‘Anna and the Apocalypse’ Is the Zombie High School Musical Holiday Film You Needed
We don’t know about you, but sometimes in the midst of awards-grubbing, pedigreed Hollywood films with highfalutin’ themes — gay conversion family drama; racial tension in the Deep South played out between a New York goombah and a pristine jazz musician; addictions and fame and royal court intrigues, oh my — sometimes we just need something a little more disrespectful. Grungy, goofy, bloody. You know, something much like Anna and the Apocalypse.
Now, we’re not going to tell you this high school musical Christmas zombie flick is a cinematic masterpiece, because we don’t want Santa to put us on his naughty list for lying (especially when we’ve done so many other delightfully devious things for that), but we will tell you that if you need a break from all those exhaustingly noble intentions wafting through the digital haze in your local cineplexes, you won’t find a better waste of your time than director John McPhail’s Scottish-set divertissement.
The sleepy town of Little Haven is about to get a whole lot more carnivorous with the never-explained outbreak of zombie fever just in time for the annual high school Christmas variety show, and a bomber cast of archetypes and musical tropes you can hit with every severed limb and digit.
There’s Anna (Ella Hunt), the plucky heroine ready to graduate and take a gap year to escape her small town doldrums; her loving Dad (Mark Benton), who wants his daughter to go immediately to university (and is still overprotective since the death of his wife and Anna’s Mum); her bestie John (Malcolm Cumming), who bravely covers up his romantic feelings for her with bad puns and worse Christmas sweaters; their extended crew, including hot nerd Chris (Christopher Leveaux); his girlfriend, the high school musical lead, Lisa (Marli Siu); bad boy Nick (Ben Wiggins); and last, but by no means least, school paper journalist and all around badass lesbian Steph (Sarah Swire).
Oh, and let’s not forget the school principal with a presence more onerous and threatening than the encroaching zombies, Mr. Savage, rendered in a gloriously over-the-top music-hall-meets-punk-rock fashion by seasoned U.K. character actor Paul Kaye.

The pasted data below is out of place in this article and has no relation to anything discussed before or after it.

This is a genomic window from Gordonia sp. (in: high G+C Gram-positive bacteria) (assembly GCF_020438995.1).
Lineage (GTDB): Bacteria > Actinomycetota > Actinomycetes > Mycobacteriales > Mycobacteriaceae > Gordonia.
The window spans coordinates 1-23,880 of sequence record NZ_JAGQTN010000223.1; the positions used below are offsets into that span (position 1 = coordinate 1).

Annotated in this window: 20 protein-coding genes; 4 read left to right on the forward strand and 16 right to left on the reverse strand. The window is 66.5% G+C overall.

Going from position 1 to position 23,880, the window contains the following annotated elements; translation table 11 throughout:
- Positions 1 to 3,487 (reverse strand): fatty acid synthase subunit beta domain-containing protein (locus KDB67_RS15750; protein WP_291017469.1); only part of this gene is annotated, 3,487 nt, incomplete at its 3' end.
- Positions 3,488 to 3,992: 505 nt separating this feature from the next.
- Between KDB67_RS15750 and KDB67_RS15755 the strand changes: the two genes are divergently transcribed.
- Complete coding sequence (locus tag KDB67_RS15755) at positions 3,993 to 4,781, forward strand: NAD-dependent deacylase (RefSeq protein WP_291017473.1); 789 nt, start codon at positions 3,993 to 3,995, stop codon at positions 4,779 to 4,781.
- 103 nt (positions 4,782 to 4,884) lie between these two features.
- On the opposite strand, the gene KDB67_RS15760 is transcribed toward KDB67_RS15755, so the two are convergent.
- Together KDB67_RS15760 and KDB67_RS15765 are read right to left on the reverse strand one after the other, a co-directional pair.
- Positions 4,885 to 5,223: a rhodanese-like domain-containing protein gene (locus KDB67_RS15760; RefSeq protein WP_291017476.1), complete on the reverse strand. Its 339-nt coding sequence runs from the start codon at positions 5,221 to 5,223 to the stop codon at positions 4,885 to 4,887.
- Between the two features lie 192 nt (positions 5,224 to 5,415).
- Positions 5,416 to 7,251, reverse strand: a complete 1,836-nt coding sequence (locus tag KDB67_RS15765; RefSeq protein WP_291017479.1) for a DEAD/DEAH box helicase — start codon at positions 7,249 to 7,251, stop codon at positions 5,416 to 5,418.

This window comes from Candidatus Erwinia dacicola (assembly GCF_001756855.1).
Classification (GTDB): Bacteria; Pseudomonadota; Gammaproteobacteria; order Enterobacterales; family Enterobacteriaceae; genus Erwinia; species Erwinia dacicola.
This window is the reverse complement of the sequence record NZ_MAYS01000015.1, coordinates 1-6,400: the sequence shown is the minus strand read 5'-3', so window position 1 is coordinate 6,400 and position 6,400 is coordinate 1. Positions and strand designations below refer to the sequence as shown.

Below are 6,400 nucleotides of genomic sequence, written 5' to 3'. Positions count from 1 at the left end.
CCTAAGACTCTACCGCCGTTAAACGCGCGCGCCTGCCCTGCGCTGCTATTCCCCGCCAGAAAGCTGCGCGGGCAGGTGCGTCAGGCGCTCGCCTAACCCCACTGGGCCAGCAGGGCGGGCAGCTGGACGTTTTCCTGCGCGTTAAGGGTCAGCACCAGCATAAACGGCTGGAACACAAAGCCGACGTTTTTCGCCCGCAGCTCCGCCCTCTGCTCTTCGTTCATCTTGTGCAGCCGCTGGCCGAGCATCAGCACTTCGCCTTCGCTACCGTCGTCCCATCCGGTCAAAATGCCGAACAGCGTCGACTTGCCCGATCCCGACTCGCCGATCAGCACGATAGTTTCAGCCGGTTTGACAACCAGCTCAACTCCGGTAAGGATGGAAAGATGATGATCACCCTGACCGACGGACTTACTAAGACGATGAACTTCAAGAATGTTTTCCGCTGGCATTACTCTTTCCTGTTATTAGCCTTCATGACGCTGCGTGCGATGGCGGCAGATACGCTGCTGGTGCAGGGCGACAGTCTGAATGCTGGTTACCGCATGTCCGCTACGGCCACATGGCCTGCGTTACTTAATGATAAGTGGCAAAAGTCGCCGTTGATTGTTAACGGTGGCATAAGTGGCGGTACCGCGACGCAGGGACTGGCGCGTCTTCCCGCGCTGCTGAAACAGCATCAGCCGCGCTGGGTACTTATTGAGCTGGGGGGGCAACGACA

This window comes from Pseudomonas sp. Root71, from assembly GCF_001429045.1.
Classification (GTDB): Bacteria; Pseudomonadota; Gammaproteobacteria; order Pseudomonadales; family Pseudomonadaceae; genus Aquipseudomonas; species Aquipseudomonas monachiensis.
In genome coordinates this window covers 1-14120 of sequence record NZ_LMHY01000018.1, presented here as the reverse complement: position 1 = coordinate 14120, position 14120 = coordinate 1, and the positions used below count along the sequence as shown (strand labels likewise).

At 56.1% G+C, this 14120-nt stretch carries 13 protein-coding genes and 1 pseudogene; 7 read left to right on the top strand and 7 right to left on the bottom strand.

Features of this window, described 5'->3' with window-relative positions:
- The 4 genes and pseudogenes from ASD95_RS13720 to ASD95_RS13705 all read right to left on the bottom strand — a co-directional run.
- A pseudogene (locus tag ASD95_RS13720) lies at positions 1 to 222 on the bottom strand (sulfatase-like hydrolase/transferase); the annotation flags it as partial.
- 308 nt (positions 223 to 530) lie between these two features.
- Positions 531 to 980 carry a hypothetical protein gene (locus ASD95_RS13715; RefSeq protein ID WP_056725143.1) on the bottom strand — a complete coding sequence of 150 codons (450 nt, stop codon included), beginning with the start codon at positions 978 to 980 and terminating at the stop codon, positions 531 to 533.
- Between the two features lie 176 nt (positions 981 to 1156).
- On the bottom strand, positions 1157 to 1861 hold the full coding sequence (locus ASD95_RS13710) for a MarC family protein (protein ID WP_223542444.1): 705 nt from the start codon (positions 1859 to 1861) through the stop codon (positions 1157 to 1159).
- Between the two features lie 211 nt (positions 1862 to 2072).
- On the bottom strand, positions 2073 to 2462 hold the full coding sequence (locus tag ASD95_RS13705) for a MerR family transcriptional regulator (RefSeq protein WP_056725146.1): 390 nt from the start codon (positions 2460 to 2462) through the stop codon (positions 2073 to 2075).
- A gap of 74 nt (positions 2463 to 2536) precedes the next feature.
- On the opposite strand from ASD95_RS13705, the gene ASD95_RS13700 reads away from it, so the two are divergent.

Anna and the Apocalypse is a patchwork cast of diverse characters dealing with the end of times in their own individual ways, consciously so, according to director McPhail: “We live in a melting pot. You walk down the street, and not everybody is going to have the same accent or going to be the same type of person. We wanted each character to feel individual. Even with their voices, we wanted them all to sound different, or to have a different tone of the voice. So even with the musical numbers, you can identify each of them.”
The songs themselves — by Roddy Hart and Tommy Reilly — are perfect distillations of ’80s pop and B-movie genre making. There’s the Breakfast Club homage of “Hollywood Ending,” set in the school cafeteria; bad boy Nick’s “Eye of the Tiger” ’80s pastiche “Soldier at War” performed against a backdrop of bashed heads and dismemberments; and the sniveling showdown between Anna and Mr. Savage in “Give Them a Show.” (Kaye, vocally, is reminiscent of Keith Moon in the filmed version of The Who’s Tommy.)
There are missed opportunities in Anna and the Apocalypse. A sequence of teachers who are now zombies in the staff lounge could have gone all the way with a zombie choreograph (instead of just having them jerk around, like zombies, in general time to the music). And the musical sequences themselves are often just shy of being masterful.
Despite this, the zest of the cast carries the movie forward, with special kudos to Wiggins for keeping Nick from becoming a bland rebel (his featured song is a standout) and Hunt’s graceful normality as the title character. Even when she’s wielding an oversized candy cane as an instrument of death, she just seems so average that you go along with her.
Best of all, though, is Swire’s fiercely independent Steph. She may look like Annie Lennox (a character uses it against her as a slur), but’s she got the vocal chops of a Broadway belter. And while McPhail has said that what he loves about Anna and the Apocalypse is “that we have a gay character who nobody talks about being gay,” what he doesn’t say — though it bears pointing out — is that, when all is said and done and sung, it’s the lesbian who saves the world from doom.